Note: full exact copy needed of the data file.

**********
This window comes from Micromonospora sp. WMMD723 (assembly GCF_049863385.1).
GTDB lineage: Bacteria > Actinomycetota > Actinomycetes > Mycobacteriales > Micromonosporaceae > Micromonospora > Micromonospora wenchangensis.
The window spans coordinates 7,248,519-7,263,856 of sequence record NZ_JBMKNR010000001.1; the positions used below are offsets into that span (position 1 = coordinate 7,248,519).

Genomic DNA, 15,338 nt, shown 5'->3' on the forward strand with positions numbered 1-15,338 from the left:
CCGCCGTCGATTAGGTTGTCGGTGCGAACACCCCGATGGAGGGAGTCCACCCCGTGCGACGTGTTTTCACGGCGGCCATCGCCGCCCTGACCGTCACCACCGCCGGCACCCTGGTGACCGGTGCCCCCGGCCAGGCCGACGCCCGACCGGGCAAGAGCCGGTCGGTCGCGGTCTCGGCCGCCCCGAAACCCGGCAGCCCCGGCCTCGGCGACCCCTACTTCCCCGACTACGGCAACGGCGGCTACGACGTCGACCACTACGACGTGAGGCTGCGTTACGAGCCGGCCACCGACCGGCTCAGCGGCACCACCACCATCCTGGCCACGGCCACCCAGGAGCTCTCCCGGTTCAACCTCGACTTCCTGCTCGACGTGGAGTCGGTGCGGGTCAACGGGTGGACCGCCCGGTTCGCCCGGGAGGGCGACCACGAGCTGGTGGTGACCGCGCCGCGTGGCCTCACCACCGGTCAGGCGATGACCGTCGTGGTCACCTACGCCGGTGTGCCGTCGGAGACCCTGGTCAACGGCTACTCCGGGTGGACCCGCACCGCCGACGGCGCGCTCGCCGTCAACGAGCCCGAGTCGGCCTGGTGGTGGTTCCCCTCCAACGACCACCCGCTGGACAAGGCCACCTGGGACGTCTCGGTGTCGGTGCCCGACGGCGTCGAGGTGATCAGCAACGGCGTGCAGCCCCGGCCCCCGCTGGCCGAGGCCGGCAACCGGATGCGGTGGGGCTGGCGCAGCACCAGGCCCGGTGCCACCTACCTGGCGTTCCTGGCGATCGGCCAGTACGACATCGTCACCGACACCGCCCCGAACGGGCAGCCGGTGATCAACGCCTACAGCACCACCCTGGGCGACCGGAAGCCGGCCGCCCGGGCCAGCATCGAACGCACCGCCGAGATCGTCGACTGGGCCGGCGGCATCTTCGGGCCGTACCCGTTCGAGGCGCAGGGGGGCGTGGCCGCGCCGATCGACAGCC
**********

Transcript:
This window comes from Micromonospora sp. WMMD723 (assembly GCF_049863385.1).
GTDB lineage: Bacteria > Actinomycetota > Actinomycetes > Mycobacteriales > Micromonosporaceae > Micromonospora > Micromonospora wenchangensis.
The window spans coordinates 7,248,519-7,263,856 of sequence record NZ_JBMKNR010000001.1; the positions used below are offsets into that span (position 1 = coordinate 7,248,519).

Genomic DNA, 15,338 nt, shown 5'->3' on the forward strand with positions numbered 1-15,338 from the left:
CCGCCGTCGATTAGGTTGTCGGTGCGAACACCCCGATGGAGGGAGTCCACCCCGTGCGACGTGTTTTCACGGCGGCCATCGCCGCCCTGACCGTCACCACCGCCGGCACCCTGGTGACCGGTGCCCCCGGCCAGGCCGACGCCCGACCGGGCAAGAGCCGGTCGGTCGCGGTCTCGGCCGCCCCGAAACCCGGCAGCCCCGGCCTCGGCGACCCCTACTTCCCCGACTACGGCAACGGCGGCTACGACGTCGACCACTACGACGTGAGGCTGCGTTACGAGCCGGCCACCGACCGGCTCAGCGGCACCACCACCATCCTGGCCACGGCCACCCAGGAGCTCTCCCGGTTCAACCTCGACTTCCTGCTCGACGTGGAGTCGGTGCGGGTCAACGGGTGGACCGCCCGGTTCGCCCGGGAGGGCGACCACGAGCTGGTGGTGACCGCGCCGCGTGGCCTCACCACCGGTCAGGCGATGACCGTCGTGGTCACCTACGCCGGTGTGCCGTCGGAGACCCTGGTCAACGGCTACTCCGGGTGGACCCGCACCGCCGACGGCGCGCTCGCCGTCAACGAGCCCGAGTCGGCCTGGTGGTGGTTCCCCTCCAACGACCACCCGCTGGACAAGGCCACCTGGGACGTCTCGGTGTCGGTGCCCGACGGCGTCGAGGTGATCAGCAACGGCGTGCAGCCCCGGCCCCCGCTGGCCGAGGCCGGCAACCGGATGCGGTGGGGCTGGCGCAGCACCAGGCCCGGTGCCACCTACCTGGCGTTCCTGGCGATCGGCCAGTACGACATCGTCACCGACACCGCCCCGAACGGGCAGCCGGTGATCAACGCCTACAGCACCACCCTGGGCGACCGGAAGCCGGCCGCCCGGGCCAGCATCGAACGCACCGCCGAGATCGTCGACTGGGCCGGCGGCATCTTCGGGCCGTACCCGTTCGAGGCGCAGGGGGGCGTGGCCGCGCCGATCGACAGCC